The Wolf Among Us - The Wolf Among Us - Episode 2: Smoke and Mirrors
From episode 1 my initial guess on the murderer's identity was the Headless Horseman. Upon completing episode 2 I feel my theory has been proven half-correct.
By the end of episode 2 we know from several scenes that Ichabod Crane held sexual if not more emotionally intimate feelings towards Snow White despite his outbursts of anger towards her. His constant belittlement towards Snow is due to symptoms of depression. Feelings of worthlessness are expressed in several ways, one being lashing out towards others which he is shown to do in both episodes. This feeling of worthlessness has made him seek out a way to feel more powerful, this is shown through the way he is violent almost bordering on rape during sex.
All these are symptoms of depression indeed, however the depression is only a symptom itself.
Ichabod Crane suffers from a severe case of Dissociative Identity Disorder, also known as Multiple Personality Disorder. An extremely rare mental disorder characterized by at least two distinct and relatively enduring identities or dissociated personality states that alternately control a person's behavior, and is accompanied by memory impairment for important information not explained by ordinary forgetfulness. (http://en.wikipedia.org/wiki/Dissociative_identity_disorder) However, I do believe Crane knows of his disorder and actively attempts to hide it from the others. I also believe that at times his alternate personality influences the base personality of Crane, mainly during times of stress.
The clues leading me to this conclusion are as follows:
- Looking at the out of game Book of Fables, several characters are shown to have different entries. These entries show other sides of the character. Bigby has three separate entries in the Book of Fables.
- Bigby Wolf
- Bigby's Mercy
- Bigby's Vengeance
These entries correlate with the title of the page; Bigby's Mercy sharing a story of kindness while Bigby's Vengeance shares a story of betrayal and revenge. Other notable differences are the more human portrait in Bigby's Mercy and the more wolf-like portrait in Bigby's Vengeance.
Bluebeard has multiple entries as well, one depicting Bluebeard's base personality and story while the other depicts his mercy.
- Bluebeard's Mercy
Again, these entries correlate with the page titles; Bluebeard's Mercy shows a softer looking Bluebeard.
And now on to the star of the show; Ichabod Crane.
- Ichabod Crane
- Ichabod's Denial
The peculiar part of Ichabod's Denial is the subtitle of the Legend of Sleepy Hollow. This page of the Book of Fables goes through the legend of the Headless Horseman, revealing that it was a prank by a love rival to scare Crane out of the town. However as shown in the previous examples, the story normally correlates to a change in the character's personality. My hypothesis here is that the traumatic experience of the "prank" set itself deep in the mind of Crane, slowly simmering inside his head until the day when the stress exposes it.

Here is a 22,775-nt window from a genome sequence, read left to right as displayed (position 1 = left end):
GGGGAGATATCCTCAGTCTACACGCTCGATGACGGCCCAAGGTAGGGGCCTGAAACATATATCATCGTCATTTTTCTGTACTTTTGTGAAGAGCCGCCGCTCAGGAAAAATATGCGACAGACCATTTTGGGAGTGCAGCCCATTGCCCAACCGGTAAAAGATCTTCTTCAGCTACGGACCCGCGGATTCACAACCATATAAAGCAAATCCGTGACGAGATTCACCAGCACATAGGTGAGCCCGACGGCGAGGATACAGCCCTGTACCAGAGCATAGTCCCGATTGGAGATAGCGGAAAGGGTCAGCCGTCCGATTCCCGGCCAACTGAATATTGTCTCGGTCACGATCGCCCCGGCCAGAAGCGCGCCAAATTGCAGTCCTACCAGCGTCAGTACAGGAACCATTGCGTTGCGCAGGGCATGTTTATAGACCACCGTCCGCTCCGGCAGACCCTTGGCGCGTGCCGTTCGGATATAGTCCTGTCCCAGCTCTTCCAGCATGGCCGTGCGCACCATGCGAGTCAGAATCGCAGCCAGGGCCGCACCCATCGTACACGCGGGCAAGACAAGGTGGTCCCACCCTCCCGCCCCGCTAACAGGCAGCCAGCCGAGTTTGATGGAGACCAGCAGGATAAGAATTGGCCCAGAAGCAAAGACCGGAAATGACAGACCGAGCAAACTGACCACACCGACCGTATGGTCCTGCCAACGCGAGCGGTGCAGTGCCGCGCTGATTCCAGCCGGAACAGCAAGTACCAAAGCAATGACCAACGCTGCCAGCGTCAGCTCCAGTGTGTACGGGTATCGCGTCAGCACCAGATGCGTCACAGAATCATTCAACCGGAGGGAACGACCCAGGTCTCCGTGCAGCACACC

Crane's outbursts towards others shows a lashing out of his feelings of worthlessness. One of the more noticeable symptoms of clinical depression is the lashing out at others. This stems from the feelings of worthlessness that is a result of depression. The one suffering from the ailment will feel intense anger from the smallest of criticism as well as hold constant feelings of agitation and restlessness.
Crane is shown to be suffering from intense stress.
This is heavily shown through his demeanor, restlessness and the biggest piece of evidence; the antacid tablets sitting on his desk. While some people take the tablets regularly, it is often used to note stress in media. This stress can play a massive part in the emergence of his illness.
The Headless Horseman is the only character in the (in-game) Book of Fables that can be viewed but not selected.
Toad Jr's comment on how someone said to, "stop laughing". When asked further, he states that he heard only one voice and no laughing.
These last few pieces of evidence were shoved in our faces at the end of episode two.
- Crane is shown to have an obsession with Snow White through the photos.
- Crane is the other person that most often resides in the office regularly, giving him ample time to pinpoint Snow's perfume.
- Few would have the alibi to visit her in her apartment/office to get the picture of her let alone get close enough to steal a snip of her hair.
With these last pieces of evidence, I believe they are throwing us a red herring to suspect Crane. Later on I feel we'll find out that Crane himself is merely just a creep, thus throwing us off his trail. Near the end as the story develops I feel we'll learn bits and pieces more about Crane and his problems.
To sum everything up, I believe the killer is not Ichabod Crane but the Headless Horseman; a separate personality formed from a severe case of Dissociative Identity Disorder. I'm not thinking that Crane becomes "headless" when the Horseman personality takes over. I do however think "Headless" refers more to the personality's behavior; a homicidal maniac that decapitates his victims. I believe Crane is aware of this other personality and tries to control it. There could be several cases of Crane developing selective memory and not recalling certain events. TJ's comment points to a strong link with the Headless Horseman who we all know laughs maniacally and has a thing for decapitating his victims. This is just my own opinion I came up with while playing through the two episodes, let me know what you all think.
TL,DR: The prime suspect is the Headless Horseman; a split personality of Ichabod Crane.
Other Suspects: Dr. Jekyll / Mr. Hyde?